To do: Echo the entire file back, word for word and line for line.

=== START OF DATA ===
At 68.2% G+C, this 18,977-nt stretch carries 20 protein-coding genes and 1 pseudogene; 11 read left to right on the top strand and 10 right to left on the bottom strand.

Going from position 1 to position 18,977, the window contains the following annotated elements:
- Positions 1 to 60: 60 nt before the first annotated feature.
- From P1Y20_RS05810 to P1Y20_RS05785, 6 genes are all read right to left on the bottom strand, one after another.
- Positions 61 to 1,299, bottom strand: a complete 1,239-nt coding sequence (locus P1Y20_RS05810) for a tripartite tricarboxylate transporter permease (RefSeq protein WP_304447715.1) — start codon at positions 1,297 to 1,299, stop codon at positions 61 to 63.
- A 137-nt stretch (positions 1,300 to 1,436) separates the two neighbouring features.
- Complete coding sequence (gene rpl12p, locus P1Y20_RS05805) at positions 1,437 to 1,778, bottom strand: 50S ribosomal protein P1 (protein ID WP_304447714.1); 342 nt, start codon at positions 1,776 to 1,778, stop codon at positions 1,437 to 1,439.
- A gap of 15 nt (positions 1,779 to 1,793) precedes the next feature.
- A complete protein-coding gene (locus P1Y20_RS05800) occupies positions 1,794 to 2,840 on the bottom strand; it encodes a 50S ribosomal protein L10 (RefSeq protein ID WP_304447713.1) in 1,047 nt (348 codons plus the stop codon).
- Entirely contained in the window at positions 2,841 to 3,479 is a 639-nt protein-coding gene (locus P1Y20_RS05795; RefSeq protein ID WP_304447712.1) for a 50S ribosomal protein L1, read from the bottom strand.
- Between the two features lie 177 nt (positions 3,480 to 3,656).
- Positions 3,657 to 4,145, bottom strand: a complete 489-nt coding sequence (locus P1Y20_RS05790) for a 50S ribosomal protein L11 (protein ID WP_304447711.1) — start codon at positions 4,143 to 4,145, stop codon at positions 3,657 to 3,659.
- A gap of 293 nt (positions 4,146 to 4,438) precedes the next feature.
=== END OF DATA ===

At 68.2% G+C, this 18,977-nt stretch carries 20 protein-coding genes and 1 pseudogene; 11 read left to right on the top strand and 10 right to left on the bottom strand.

Going from position 1 to position 18,977, the window contains the following annotated elements:
- Positions 1 to 60: 60 nt before the first annotated feature.
- From P1Y20_RS05810 to P1Y20_RS05785, 6 genes are all read right to left on the bottom strand, one after another.
- Positions 61 to 1,299, bottom strand: a complete 1,239-nt coding sequence (locus P1Y20_RS05810) for a tripartite tricarboxylate transporter permease (RefSeq protein WP_304447715.1) — start codon at positions 1,297 to 1,299, stop codon at positions 61 to 63.
- A 137-nt stretch (positions 1,300 to 1,436) separates the two neighbouring features.
- Complete coding sequence (gene rpl12p, locus P1Y20_RS05805) at positions 1,437 to 1,778, bottom strand: 50S ribosomal protein P1 (protein ID WP_304447714.1); 342 nt, start codon at positions 1,776 to 1,778, stop codon at positions 1,437 to 1,439.
- A gap of 15 nt (positions 1,779 to 1,793) precedes the next feature.
- A complete protein-coding gene (locus P1Y20_RS05800) occupies positions 1,794 to 2,840 on the bottom strand; it encodes a 50S ribosomal protein L10 (RefSeq protein ID WP_304447713.1) in 1,047 nt (348 codons plus the stop codon).
- Entirely contained in the window at positions 2,841 to 3,479 is a 639-nt protein-coding gene (locus P1Y20_RS05795; RefSeq protein ID WP_304447712.1) for a 50S ribosomal protein L1, read from the bottom strand.
- Between the two features lie 177 nt (positions 3,480 to 3,656).
- Positions 3,657 to 4,145, bottom strand: a complete 489-nt coding sequence (locus P1Y20_RS05790) for a 50S ribosomal protein L11 (protein ID WP_304447711.1) — start codon at positions 4,143 to 4,145, stop codon at positions 3,657 to 3,659.
- A gap of 293 nt (positions 4,146 to 4,438) precedes the next feature.